When calcium isn't directed into bone and tooth, as it should be, it means these tissues aren't being built up as they need to be to prevent the thinning of bones that eventually leads to fractures. One side effect of the blood thinner warfarin, which works by blocking the activity of vitamin K in the clotting cascade, is increased calcium excretion and increased risk of osteoporosis.16 In the Nurses' Health Study, women with high intake of vitamin K were found to have 1/3 less likelihood of ending up with a hip fracture.17 Other research has indicated that those at risk for calcium loss- including men who are being treated for prostate cancer with androgen-blocking medications-benefit from supplemental vitamin K, which slows the loss of calcium through the urine.

In a Japanese study of 94 postmenopausal women, researchers administered hormone replacement therapy (HRT) and vitamin K2 to women who, despite the use of HRT, were losing bone mass. (HRT usually causes slight increases in bone mass for two to three years, and maintains it thereafter.) The women who added vitamin K to their HRT regimen showed a significant improvement in bone mineral density during the three-year study.18 In fact, the Nurses' Health Study-mentioned earlier-demonstrated that high vitamin K intake via green vegetables was more effective at preserving bone mass than HRT. This is a good thing, considering that mainstream HRT has been found to have significant risks in recent studies.

Currently, long-term space travel is not possible for humans because the lack of gravity causes rapid resorption of bone along with suppression of new bone formation. This effect can be mimicked by suspending the tails of rats so that they are not subject to the pull of gravity. Another group of Japanese researchers used this animal model to examine the effects of vitamin K on bone mass. When vitamin K was given orally in high doses-22 mg/kg body weight-the structure of the bones in the rats' tails was maintained at almost normal levels.19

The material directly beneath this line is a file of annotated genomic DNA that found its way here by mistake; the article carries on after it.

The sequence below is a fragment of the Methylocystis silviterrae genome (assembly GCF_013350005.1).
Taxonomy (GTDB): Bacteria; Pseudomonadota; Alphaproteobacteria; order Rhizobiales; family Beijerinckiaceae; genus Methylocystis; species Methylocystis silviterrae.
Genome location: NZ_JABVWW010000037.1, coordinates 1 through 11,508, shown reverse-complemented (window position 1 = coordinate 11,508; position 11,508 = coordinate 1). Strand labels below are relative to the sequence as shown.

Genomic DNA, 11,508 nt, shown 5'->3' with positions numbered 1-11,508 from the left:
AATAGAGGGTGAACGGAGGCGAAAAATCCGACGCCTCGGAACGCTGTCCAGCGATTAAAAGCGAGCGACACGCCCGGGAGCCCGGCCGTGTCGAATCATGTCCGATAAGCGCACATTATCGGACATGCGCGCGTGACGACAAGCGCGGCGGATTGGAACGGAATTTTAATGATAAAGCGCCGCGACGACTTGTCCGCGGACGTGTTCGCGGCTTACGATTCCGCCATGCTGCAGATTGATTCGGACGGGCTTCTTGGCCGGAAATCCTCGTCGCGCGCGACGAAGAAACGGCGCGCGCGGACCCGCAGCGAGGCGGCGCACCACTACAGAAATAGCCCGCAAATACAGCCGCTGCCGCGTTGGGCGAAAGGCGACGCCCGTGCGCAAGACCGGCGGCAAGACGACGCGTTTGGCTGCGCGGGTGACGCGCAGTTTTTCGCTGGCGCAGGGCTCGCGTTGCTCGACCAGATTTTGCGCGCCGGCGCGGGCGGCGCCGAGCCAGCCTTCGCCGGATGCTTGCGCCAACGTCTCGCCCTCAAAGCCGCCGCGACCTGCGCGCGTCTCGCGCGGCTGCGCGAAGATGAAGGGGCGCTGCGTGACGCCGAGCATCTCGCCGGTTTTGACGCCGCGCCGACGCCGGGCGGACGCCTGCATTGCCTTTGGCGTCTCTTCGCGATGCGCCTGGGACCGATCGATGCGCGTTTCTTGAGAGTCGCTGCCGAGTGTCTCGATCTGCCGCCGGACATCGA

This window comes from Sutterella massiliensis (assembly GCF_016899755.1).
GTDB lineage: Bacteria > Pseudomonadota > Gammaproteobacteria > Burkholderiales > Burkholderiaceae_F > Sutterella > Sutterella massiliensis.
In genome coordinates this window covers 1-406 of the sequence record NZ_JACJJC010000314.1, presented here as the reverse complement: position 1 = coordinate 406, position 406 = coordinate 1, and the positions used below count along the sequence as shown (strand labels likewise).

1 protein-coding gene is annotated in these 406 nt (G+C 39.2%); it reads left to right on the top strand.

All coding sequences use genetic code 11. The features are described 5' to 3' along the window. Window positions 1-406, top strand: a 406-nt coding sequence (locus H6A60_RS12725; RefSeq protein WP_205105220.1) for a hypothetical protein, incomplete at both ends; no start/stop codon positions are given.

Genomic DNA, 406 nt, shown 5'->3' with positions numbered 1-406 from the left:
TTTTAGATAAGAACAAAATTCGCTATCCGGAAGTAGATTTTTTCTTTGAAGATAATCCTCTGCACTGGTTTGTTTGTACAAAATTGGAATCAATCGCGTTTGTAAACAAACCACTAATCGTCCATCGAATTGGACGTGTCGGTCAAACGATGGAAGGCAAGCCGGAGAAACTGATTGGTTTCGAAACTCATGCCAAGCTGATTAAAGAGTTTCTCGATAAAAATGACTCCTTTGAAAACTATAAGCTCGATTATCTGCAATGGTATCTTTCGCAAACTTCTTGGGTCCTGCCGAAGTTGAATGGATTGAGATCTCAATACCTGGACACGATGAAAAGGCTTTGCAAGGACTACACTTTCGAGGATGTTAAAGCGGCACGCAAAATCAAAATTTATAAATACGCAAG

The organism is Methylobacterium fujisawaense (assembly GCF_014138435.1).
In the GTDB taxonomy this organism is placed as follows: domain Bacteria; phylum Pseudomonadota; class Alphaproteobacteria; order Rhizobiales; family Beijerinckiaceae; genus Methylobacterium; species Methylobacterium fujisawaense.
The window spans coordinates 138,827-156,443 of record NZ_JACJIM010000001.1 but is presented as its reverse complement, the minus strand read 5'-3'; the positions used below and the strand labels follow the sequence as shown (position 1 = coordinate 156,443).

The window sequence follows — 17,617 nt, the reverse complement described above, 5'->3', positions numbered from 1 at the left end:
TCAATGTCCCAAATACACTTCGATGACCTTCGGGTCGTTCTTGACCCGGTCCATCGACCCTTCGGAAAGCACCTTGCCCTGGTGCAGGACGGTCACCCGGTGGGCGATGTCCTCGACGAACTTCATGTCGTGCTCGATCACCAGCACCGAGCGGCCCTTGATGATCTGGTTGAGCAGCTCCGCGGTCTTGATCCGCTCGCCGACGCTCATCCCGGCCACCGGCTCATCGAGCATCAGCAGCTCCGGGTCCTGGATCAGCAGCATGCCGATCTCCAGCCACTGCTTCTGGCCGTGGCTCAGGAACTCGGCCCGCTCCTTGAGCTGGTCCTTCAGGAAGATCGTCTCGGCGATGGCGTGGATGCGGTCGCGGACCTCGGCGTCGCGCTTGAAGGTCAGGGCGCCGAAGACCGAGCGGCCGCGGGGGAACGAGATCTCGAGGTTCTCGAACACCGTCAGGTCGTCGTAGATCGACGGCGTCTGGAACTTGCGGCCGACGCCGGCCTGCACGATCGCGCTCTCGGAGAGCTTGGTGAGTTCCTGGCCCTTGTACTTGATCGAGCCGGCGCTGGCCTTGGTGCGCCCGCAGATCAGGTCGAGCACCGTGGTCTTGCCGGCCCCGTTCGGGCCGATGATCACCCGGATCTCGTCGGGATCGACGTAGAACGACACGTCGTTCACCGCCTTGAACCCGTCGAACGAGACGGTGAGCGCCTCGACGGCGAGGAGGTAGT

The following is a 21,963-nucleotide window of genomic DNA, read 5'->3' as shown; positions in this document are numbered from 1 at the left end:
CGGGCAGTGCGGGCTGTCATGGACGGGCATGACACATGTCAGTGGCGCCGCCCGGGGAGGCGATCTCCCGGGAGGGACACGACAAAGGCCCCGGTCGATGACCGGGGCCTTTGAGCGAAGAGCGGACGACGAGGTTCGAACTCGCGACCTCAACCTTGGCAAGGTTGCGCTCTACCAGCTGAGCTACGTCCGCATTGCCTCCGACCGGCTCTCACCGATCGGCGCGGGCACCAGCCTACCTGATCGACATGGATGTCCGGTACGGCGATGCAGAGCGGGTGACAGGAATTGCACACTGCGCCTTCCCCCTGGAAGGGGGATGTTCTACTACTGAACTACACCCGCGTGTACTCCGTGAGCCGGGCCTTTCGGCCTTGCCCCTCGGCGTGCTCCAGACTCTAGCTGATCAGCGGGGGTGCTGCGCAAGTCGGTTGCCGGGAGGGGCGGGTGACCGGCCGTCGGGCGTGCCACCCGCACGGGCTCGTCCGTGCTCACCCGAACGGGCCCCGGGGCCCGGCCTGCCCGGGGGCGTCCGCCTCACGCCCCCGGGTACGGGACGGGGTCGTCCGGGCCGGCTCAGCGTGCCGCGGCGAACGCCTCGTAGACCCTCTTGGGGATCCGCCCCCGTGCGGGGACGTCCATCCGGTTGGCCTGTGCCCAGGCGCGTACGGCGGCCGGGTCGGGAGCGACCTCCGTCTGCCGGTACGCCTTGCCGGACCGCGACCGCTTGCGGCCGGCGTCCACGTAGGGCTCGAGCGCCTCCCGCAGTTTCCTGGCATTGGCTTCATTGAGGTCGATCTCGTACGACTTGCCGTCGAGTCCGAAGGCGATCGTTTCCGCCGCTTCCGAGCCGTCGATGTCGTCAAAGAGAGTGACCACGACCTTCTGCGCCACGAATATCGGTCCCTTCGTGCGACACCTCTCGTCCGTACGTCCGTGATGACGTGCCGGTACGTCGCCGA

Ovarian hormone production has a strong preservative effect on bone mass, and postmenopausal women have the greatest risk of ending up with osteoporosis. Following ovariectomy (removal of the ovaries) in rats, vitamin K was administered. The K supplement attenuated the decline in bone mineral density typically seen after ovariectomy.20,21 In another study, researchers found that postmenopausal women given one milligram of vitamin K daily for two weeks showed an increase of 70% to 80% in carboxylated Gla22-a good sign that calcium is going where it should.

One of the best ways to prevent osteoporosis in old age is to maximize bone density during youth. This can be accomplished with exercise and adequate nutrition during the height of a child's growth phase, and supplemental vitamin K may prove a valuable adjunct to these bone-building efforts. To determine whether nutrient supplementation in youth can increase peak bone mineral density, 168 three-month-old female rats were divided into five groups. One got a control diet; the other groups received either vitamin D, vitamin K, calcium, or vitamins D and K plus calcium. In all four groups with added nutrients, peak bone mineral density (BMD) was higher than in the control group. The greatest improvements in increasing bone density in the short-term was seen in the calcium-only group, but the smallest decreases in bone mineral density (BMD) over the course of the study was seen in the group that got the combination of nutrients. In other words, all three nutrients (calcium, vitamin D and vitamin K) taken together protected against bone loss better than any of them by themselves.23

Bone loss is a common complication of cirrhosis of the liver. When patients were given vitamin K, carboxylation of osteocalcin-one of the Gla proteins-significantly improved.24

Other benefits of vitamin K

Image with Caption
Bone loss is a common complication
of cirrhosis of the liver. When patients
were given vitamin K, carboxylation
of osteocalcin-one of the Gla proteins-
significantly improved.